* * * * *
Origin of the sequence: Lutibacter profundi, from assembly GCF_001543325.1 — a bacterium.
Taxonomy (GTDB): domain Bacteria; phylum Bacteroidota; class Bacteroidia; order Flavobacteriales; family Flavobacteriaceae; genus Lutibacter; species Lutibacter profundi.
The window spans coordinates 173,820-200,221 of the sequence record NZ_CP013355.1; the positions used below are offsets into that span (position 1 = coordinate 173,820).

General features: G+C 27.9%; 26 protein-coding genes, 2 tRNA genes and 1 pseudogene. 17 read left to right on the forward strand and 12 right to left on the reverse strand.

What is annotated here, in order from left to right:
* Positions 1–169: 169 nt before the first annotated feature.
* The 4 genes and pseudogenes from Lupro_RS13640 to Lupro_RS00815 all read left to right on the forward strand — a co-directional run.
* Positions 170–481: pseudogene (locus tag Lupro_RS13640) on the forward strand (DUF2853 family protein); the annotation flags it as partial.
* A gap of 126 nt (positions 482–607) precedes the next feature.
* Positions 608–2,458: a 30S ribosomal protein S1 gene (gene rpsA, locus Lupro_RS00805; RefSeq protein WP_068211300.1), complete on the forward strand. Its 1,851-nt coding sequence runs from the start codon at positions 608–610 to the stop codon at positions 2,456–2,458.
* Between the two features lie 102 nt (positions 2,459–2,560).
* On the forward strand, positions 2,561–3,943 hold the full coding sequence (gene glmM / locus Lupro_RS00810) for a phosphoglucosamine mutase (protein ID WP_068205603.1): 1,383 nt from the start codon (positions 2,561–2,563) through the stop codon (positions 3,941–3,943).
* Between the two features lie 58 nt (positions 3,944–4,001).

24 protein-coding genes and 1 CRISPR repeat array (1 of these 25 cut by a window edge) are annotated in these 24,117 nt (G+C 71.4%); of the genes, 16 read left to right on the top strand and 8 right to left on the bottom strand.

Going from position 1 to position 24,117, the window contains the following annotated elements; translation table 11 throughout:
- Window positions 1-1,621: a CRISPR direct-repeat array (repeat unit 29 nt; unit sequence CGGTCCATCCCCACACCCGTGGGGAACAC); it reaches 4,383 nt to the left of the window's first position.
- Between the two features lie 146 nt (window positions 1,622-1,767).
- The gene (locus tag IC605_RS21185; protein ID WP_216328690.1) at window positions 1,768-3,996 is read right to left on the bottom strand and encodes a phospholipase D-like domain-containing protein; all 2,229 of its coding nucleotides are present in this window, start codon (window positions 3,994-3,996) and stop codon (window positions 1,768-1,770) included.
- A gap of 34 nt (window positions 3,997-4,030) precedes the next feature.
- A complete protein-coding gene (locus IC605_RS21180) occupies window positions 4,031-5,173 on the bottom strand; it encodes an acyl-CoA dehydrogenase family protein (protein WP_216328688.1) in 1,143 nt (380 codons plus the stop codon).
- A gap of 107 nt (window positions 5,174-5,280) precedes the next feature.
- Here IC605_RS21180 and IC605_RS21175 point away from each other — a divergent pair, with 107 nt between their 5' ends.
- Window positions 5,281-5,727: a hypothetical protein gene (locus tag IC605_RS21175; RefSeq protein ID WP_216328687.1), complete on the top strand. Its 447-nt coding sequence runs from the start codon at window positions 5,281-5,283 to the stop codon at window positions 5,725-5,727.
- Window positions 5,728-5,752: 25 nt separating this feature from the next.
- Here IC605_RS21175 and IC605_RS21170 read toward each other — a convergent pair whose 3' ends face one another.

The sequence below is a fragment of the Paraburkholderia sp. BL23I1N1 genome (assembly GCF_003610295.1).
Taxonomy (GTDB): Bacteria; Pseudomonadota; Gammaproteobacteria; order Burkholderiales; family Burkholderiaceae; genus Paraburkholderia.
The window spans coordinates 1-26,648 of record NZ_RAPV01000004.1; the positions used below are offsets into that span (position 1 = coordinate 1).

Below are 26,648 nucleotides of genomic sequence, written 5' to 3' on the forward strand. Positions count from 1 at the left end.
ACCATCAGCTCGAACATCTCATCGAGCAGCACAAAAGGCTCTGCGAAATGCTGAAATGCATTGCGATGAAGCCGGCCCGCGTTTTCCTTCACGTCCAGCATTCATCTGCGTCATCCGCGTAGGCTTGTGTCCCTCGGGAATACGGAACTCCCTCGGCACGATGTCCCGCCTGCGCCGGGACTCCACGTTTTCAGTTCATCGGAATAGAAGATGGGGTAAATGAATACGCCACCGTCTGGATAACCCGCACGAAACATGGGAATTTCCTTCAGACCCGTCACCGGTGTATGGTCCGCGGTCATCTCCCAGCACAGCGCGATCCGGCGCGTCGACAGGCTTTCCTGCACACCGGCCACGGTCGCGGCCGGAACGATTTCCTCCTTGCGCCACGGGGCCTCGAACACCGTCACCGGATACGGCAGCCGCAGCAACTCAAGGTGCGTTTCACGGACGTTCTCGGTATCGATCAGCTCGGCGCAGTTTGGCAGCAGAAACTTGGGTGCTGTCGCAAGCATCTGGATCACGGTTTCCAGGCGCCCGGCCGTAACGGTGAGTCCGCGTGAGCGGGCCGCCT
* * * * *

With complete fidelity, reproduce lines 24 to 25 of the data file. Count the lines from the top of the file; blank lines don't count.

- Window positions 5,728-5,752: 25 nt separating this feature from the next.
- Here IC605_RS21175 and IC605_RS21170 read toward each other — a convergent pair whose 3' ends face one another.